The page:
Regina and Saskatoon compete in many ways, but there is one dubious distinction they share: Saskatchewan residents produce more waste per capita than any other province.
According to Michelle Jelinski, P.Eng., Senior Project Management Engineer at the City of Saskatoon’s Water & Waste Stream Division, the reasons for this are largely cultural ones.
“In Saskatchewan, we have always had the luxury of lots of land and a low population density. Consequently, building and running landfills has, to this point, been cheap and easy. Saskatchewan has one of the highest per capita number of landfills in North America. So, people have developed a feeling of entitlement about waste disposal. At the City, we often hear people complain, ‘why do I have to pay $15 for tipping fees when I only had to pay $2 back in my hometown?” says Jelinski.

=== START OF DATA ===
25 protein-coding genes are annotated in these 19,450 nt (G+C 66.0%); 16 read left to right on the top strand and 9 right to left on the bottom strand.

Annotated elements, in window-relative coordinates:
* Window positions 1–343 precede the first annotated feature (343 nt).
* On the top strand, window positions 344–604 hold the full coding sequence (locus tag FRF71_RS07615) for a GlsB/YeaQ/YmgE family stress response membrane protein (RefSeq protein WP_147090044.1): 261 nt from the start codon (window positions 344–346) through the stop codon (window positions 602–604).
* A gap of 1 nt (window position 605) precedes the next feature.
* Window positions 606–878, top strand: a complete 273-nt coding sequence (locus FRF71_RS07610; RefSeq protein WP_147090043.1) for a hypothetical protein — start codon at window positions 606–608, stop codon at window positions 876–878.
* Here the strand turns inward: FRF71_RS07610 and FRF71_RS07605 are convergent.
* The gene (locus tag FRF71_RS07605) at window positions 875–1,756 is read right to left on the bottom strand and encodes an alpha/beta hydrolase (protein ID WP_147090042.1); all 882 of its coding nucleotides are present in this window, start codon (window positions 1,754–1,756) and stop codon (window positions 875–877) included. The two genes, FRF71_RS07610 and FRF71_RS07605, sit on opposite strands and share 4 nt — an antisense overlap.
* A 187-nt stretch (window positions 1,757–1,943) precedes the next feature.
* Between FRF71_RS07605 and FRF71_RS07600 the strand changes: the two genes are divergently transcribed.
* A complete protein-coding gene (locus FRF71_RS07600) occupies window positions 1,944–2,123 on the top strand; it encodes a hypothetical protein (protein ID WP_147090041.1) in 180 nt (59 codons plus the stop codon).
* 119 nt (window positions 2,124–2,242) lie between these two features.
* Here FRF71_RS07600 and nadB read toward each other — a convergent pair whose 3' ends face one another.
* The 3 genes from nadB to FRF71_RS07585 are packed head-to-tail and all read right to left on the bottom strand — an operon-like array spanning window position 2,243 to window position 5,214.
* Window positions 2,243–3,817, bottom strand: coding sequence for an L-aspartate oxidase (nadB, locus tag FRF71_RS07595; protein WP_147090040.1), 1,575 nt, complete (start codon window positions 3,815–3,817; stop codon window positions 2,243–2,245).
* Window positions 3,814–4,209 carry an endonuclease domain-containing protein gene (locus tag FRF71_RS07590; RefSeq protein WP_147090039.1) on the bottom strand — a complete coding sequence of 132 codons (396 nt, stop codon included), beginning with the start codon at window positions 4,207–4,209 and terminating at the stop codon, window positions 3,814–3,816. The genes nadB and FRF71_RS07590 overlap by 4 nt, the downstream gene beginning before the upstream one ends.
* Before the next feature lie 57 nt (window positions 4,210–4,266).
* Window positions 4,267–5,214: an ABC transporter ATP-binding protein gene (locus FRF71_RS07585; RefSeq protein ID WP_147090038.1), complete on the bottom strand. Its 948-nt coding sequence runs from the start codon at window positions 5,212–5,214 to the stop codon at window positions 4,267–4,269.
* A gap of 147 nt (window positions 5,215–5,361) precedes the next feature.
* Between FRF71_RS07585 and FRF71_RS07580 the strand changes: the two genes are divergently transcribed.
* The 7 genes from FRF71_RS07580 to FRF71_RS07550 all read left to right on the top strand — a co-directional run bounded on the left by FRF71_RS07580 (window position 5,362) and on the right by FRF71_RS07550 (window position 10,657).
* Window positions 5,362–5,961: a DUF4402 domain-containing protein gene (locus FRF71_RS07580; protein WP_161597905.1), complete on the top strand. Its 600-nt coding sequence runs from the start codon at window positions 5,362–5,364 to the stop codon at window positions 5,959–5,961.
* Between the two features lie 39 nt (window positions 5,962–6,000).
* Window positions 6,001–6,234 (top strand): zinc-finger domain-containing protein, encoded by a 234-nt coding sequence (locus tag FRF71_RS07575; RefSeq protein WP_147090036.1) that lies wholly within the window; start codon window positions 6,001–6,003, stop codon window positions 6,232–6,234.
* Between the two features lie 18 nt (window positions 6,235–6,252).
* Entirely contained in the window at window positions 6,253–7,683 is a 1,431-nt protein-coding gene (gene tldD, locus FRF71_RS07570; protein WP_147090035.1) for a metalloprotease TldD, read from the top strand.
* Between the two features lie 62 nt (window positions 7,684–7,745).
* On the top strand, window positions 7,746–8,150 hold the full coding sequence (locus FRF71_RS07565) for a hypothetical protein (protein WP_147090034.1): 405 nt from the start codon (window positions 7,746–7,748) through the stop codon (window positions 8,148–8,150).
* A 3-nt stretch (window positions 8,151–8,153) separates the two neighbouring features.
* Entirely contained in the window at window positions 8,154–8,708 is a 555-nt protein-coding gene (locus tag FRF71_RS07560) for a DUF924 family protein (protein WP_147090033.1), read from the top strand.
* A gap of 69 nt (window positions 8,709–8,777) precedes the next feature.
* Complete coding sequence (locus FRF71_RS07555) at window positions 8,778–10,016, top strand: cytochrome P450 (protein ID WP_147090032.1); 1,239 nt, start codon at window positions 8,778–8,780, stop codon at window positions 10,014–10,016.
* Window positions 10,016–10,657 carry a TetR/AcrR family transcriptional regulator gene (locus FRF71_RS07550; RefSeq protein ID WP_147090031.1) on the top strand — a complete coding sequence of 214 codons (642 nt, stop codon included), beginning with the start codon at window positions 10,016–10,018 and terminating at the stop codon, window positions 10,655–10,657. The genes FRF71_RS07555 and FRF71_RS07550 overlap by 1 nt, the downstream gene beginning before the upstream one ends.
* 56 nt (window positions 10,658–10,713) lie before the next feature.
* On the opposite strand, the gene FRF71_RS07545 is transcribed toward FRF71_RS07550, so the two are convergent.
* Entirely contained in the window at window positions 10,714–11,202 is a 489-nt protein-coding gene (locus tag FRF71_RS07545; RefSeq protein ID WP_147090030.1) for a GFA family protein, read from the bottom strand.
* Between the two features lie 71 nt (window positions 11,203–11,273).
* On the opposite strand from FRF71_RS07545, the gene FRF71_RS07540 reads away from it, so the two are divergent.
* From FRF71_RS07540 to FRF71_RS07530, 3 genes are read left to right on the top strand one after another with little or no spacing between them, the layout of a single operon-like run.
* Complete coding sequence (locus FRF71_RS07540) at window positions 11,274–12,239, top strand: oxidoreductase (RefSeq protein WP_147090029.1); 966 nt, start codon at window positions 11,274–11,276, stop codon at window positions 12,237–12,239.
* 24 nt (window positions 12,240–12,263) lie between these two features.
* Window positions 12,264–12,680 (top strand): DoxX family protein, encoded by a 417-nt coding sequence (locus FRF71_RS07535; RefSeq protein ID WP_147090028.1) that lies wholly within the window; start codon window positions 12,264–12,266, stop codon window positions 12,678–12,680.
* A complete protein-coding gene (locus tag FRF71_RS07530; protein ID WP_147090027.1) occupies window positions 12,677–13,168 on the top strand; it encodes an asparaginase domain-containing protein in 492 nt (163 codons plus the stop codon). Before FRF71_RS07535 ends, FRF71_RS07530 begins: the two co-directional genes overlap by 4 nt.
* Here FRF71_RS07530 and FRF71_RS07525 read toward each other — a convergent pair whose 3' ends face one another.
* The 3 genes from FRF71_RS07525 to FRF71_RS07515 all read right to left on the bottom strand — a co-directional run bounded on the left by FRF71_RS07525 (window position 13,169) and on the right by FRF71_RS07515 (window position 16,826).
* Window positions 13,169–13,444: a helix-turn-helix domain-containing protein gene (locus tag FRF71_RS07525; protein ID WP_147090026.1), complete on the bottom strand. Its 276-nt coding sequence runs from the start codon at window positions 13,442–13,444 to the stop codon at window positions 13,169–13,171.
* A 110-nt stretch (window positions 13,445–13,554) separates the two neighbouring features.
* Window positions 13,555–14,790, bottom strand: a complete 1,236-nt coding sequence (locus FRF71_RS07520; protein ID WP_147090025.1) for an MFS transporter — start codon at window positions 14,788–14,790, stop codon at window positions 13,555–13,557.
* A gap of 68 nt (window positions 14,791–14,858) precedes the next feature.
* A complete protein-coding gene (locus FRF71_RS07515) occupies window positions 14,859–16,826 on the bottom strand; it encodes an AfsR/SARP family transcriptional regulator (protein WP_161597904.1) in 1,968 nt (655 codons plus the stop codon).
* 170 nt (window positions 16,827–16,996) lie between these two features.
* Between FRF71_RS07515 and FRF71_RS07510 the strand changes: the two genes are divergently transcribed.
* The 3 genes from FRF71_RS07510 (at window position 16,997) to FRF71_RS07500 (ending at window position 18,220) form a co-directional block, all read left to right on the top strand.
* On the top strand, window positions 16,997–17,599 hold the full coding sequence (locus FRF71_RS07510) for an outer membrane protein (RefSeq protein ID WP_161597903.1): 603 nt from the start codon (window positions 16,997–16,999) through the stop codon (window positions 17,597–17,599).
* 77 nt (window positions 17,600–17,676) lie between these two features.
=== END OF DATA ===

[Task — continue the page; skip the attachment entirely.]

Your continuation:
As well, Jelinski notes, because of this luxury of space Saskatchewan cities are in some cases decades behind other jurisdictions in tackling the challenge of waste diversion.
“But in a way that’s also an advantage. It gives us the opportunity to gather a wealth of information about best practices and lessons learned from other cities,” she says.
Both cities have set aggressive targets to improve their waste diversion rates. But getting there won’t be easy.
A Breed Apart
The task of reducing waste in the major cities is a monumental engineering task that requires a special breed of professionals. While waste management may seem unglamorous, those in the industry speak of it with passion and excitement.
“I was drawn to this field by the diversity of engineering work involved,” says Greg Kuntz, P.Eng., Manager of Engineering Services for the City of Regina. “Almost every field of engineering is involved in waste management. Building and maintaining landfills is, essentially, a civil engineering task. There are elements of chemical engineering in examining the nature and decomposition of the waste. And, of course, there are the multi-faceted aspects of environmental engineering involved.”